“I have room for improvement. I’m not going to complain because we did win. But I’m going to hit the film room to see what I can critique and where I can get better.”

Hamilton went after the rookie with various blitzes in the first half.

“My legs are going to open things up for my arm,” Ford said.

Ford credited teammate and quarterback Nick Arbuckle, who started in Edmonton’s three losses this season, for advising him during the game on defensive reads.

“He’s been like that since day one, even though we’re competitors for the position,” Ford said.

He admitted to early jitters as Hamilton led 16-6 after the first quarter and 19-9 at halftime.

“I always get nervous for the first play of every game,” Ford said. “I think it’s a good thing because it means I care and that I want to win.”

Evans hit Steven Dunbar for a 21-yard strike, and Lawrence Woods returned a kickoff of 72 yards for Hamilton’s first-half touchdowns.

Edmonton’s Kai Locksley scored on a one-yard plunge.

Elks kicker Sergio Castillo made two of his three field-goal attempts, while Hamilton counterpart Michael Domagala nailed his three and gave the Ticats at lead with a 33-yarder with 3:10 remaining in the game

“We’re not good enough right now,” Hamilton head coach Orlondo Steinauer said. “We’re not executing at the level which needs to happen. We’re just not making those plays we need to make.”

This report by The Canadian Press was first published July 1, 2022.

Tim Wharnsby, The Canadian Press

 

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Alberta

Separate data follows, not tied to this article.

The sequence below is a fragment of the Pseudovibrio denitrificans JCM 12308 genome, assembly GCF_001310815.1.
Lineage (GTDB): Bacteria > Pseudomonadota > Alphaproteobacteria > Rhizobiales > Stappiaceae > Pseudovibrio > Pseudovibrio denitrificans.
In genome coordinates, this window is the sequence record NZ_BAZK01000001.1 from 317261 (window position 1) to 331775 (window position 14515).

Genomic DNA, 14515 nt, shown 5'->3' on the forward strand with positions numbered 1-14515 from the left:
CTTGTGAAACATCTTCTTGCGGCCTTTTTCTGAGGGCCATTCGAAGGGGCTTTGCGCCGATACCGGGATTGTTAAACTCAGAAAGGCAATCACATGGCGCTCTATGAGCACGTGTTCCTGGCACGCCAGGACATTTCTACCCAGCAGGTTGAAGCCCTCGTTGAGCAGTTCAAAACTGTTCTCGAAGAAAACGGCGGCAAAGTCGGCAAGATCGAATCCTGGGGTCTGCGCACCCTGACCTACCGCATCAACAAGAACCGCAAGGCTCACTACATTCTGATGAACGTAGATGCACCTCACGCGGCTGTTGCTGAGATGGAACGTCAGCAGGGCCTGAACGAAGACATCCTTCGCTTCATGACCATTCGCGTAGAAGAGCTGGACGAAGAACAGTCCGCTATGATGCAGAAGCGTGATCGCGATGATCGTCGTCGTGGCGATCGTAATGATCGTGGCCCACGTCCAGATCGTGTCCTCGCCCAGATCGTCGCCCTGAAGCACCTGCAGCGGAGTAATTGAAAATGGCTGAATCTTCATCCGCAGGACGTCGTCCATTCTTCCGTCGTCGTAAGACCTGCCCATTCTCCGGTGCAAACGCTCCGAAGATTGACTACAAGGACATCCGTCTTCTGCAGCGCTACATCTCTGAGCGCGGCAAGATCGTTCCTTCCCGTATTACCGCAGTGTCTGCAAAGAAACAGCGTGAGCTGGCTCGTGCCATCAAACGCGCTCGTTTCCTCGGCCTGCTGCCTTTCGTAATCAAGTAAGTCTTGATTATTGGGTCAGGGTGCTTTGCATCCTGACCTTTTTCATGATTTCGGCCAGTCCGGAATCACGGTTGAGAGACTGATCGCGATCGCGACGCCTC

Calgary Stampede receives $10M from federal government to aid recovery from pandemic

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Calgary – The Calgary Stampede has received more than $10 million from the federal government to help it bounce back after last year’s event was scaled down due to the COVID-19 pandemic.

A report to the city this week showed the Stampede had an operating loss of $8.3 million in 2021.

Last year’s Stampede ran at half capacity because of COVID-19 public health measures and was cancelled all-together the year before.

Daniel Vandal, the federal minister for Prairies Economic Development Canada, says the money aims to support a full-scale Stampede to deliver the “authentic western experience” this year.

He says it would also help to reignite Alberta’s visitor economy.

The 2022 Stampede is set to run from July 8 to 17.

“Festivals large and small were hard hit during the pandemic,” Vandal said in a news release. “They are events where families and friends come together and take in the exciting atmosphere.

“The tourism industry is facing a strong comeback providing quality jobs across the country, showcasing stunning landscapes and offering exciting experiences right here in Alberta.”

The federal government also provided about $1.8 million for four other tourism projects in southern Alberta: Charmed Resorts, Cochrane Tourism Association, Heritage Park and Tourism Calgary.

This report by The Canadian Press was first published June 30, 2022.